The NSA's plans to launch a spying campaign in World of Warcraft, Second Life, and other online games looks pretty ridiculous. But it made sense in 2007, when the plans were made.
The latest revelation from Edward Snowden's leaked National Security Agency documents is that spy agencies covertly infiltrated online gaming. "The agency's impressive arsenal of cable taps and sophisticated hacking attacks was not enough," wrote the Guardian. "What it really needed was a horde of undercover Orcs."
Western spies infiltrated World of Warcraft, Second Life, and Xbox in an attempt to undermine enemy efforts and recruit potential informants. "According to the briefing notes, so many different US intelligence agents were conducting operations inside games that a 'deconfliction' group was required to ensure they weren't spying on, or interfering with, each other," the Guardian reports.
Image: World of Warcraft at Gamescom 2011, Marco Verch.
The proposal seems at first to be a colossal waste of government resources, an example of government overreach and hubris, bureaucrats making up imaginary work to keep themselves employed, and an excuse for government workers to play online games all day on the taxpayer's dime.
And it might also be all those things. And yet, looking deeper, the plan makes sense.
The agencies proposed to use the gaming services as platforms for distributing spyware to suspected terrorists, and to learn about their social connections. The British communications-monitoring agency GCHQ developed "exploit packages" for Xbox Live and World of Warcraft, and NSA analysts proposed selectively targeting those games and other virtual environments (GVEs) "based on intelligence that Al Qaeda members and other individuals of interest were using them—potentially to communicate with each other and conduct training," according to Ars Technica.
Potential targets included Chinese hackers, an Iranian nuclear scientist, and Hizballah and Hamas members. The games and other virtual worlds could provide geographic location, information on social networks (through buddy lists), and "a potential way to drop malware on their computer to collect more data," Ars Technica says.
Spy techniques outlined by Ars would be just as effective no matter why attackers connect to online games -- whether for work or play.
Online games serve an international audience, and help people learn about other cultures. That's an argument reportedly made by Cory Ondrejka, the original Chief Technical Officer of Linden Lab, which built and operates Second Life. Ondrejka, a former Navy officer, worked for the NSA with top-secret security clearance, notes The New York Times. He briefed the NSA in 2007 on using Second Life and social networking “to understand the motivation, context and consequent behaviors of non-Americans through observation, without leaving U.S. soil."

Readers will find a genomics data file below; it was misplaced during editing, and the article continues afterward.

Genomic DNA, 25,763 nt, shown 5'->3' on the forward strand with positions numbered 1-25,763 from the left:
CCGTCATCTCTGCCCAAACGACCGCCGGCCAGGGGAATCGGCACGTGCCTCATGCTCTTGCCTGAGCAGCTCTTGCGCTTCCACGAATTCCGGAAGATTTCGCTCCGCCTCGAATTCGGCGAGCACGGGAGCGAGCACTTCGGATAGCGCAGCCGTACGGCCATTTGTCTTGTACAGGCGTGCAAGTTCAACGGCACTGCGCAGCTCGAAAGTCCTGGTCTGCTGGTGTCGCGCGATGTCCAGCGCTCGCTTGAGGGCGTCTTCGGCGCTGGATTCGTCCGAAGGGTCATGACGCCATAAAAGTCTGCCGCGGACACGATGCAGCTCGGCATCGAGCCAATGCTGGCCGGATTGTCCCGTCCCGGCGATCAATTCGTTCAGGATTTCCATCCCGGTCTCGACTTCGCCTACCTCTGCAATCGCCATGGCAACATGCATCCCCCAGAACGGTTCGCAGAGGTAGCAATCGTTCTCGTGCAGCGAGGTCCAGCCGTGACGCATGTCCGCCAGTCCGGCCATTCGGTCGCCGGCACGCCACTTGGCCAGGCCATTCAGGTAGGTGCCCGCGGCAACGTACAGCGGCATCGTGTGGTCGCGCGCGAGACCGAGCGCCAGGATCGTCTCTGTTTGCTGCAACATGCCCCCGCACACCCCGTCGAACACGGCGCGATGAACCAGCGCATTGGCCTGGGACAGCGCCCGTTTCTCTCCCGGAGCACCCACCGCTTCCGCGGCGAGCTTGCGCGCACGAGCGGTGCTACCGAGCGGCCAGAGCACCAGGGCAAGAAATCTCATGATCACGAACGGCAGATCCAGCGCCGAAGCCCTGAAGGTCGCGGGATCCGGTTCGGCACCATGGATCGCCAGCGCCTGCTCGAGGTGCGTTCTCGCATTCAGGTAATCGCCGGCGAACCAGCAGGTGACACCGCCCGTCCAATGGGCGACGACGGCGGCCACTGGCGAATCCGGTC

The latest Snowden leaks date back to 2007. Back then, a lot of smart people predicted that virtual worlds and massively multiplayer online games (MMOs) like World of Warcraft were going mainstream. Fortune predicted in 2006 that Second Life "might be the future of the Internet." BusinessWeek did a gushing cover story that same year about the Second Life real estate boom. Gartner predicted in 2007 that 80 percent of the Internet will be active on virtual worlds by 2011.
Viewed from the perspective of 2007-08, it made a lot of sense for intelligence agencies to have a foothold in virtual worlds and MMOs. They were huge, and were going to be even huger.
But of course that didn't happen. Twitter and Facebook achieved the ubiquity that pundits predicted for virtual worlds and MMOs. And it sure does make sense for intelligence agencies to have a foothold on Twitter and Facebook.
Unfortunately, there is no record of the US or Britain ever foiling a terrorist plot using virtual worlds. But the idea was worth exploring. It's not the joke it appears to be today.
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— Mitch Wagner, , Editor in Chief, Internet Evolution